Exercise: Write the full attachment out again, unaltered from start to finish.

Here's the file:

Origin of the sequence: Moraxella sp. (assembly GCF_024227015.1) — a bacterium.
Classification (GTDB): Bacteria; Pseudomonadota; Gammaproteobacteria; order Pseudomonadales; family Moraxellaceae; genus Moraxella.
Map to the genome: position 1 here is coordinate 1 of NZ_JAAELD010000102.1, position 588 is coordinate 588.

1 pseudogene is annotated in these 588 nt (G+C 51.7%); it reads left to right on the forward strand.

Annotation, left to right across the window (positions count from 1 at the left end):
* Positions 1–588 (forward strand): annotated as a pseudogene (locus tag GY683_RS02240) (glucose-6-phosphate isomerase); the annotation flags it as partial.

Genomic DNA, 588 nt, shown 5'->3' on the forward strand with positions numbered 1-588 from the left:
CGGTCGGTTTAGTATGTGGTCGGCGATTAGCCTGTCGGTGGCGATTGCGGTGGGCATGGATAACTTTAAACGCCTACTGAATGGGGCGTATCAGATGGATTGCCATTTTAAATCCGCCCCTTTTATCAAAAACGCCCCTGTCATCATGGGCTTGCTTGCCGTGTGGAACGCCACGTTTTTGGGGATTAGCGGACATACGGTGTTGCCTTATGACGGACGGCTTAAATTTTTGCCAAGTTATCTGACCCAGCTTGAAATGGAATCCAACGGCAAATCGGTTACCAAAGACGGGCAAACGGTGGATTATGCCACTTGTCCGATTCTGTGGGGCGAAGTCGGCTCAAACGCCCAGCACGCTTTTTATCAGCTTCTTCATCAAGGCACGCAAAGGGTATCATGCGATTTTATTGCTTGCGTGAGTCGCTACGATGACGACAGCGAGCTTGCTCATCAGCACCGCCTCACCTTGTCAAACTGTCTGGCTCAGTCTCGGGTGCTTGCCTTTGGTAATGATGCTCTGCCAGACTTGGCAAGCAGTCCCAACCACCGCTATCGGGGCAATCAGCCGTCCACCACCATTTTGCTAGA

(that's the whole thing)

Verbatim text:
Origin of the sequence: Moraxella sp. (assembly GCF_024227015.1) — a bacterium.
Classification (GTDB): Bacteria; Pseudomonadota; Gammaproteobacteria; order Pseudomonadales; family Moraxellaceae; genus Moraxella.
Map to the genome: position 1 here is coordinate 1 of NZ_JAAELD010000102.1, position 588 is coordinate 588.

1 pseudogene is annotated in these 588 nt (G+C 51.7%); it reads left to right on the forward strand.

Annotation, left to right across the window (positions count from 1 at the left end):
* Positions 1–588 (forward strand): annotated as a pseudogene (locus tag GY683_RS02240) (glucose-6-phosphate isomerase); the annotation flags it as partial.

Genomic DNA, 588 nt, shown 5'->3' on the forward strand with positions numbered 1-588 from the left:
CGGTCGGTTTAGTATGTGGTCGGCGATTAGCCTGTCGGTGGCGATTGCGGTGGGCATGGATAACTTTAAACGCCTACTGAATGGGGCGTATCAGATGGATTGCCATTTTAAATCCGCCCCTTTTATCAAAAACGCCCCTGTCATCATGGGCTTGCTTGCCGTGTGGAACGCCACGTTTTTGGGGATTAGCGGACATACGGTGTTGCCTTATGACGGACGGCTTAAATTTTTGCCAAGTTATCTGACCCAGCTTGAAATGGAATCCAACGGCAAATCGGTTACCAAAGACGGGCAAACGGTGGATTATGCCACTTGTCCGATTCTGTGGGGCGAAGTCGGCTCAAACGCCCAGCACGCTTTTTATCAGCTTCTTCATCAAGGCACGCAAAGGGTATCATGCGATTTTATTGCTTGCGTGAGTCGCTACGATGACGACAGCGAGCTTGCTCATCAGCACCGCCTCACCTTGTCAAACTGTCTGGCTCAGTCTCGGGTGCTTGCCTTTGGTAATGATGCTCTGCCAGACTTGGCAAGCAGTCCCAACCACCGCTATCGGGGCAATCAGCCGTCCACCACCATTTTGCTAGA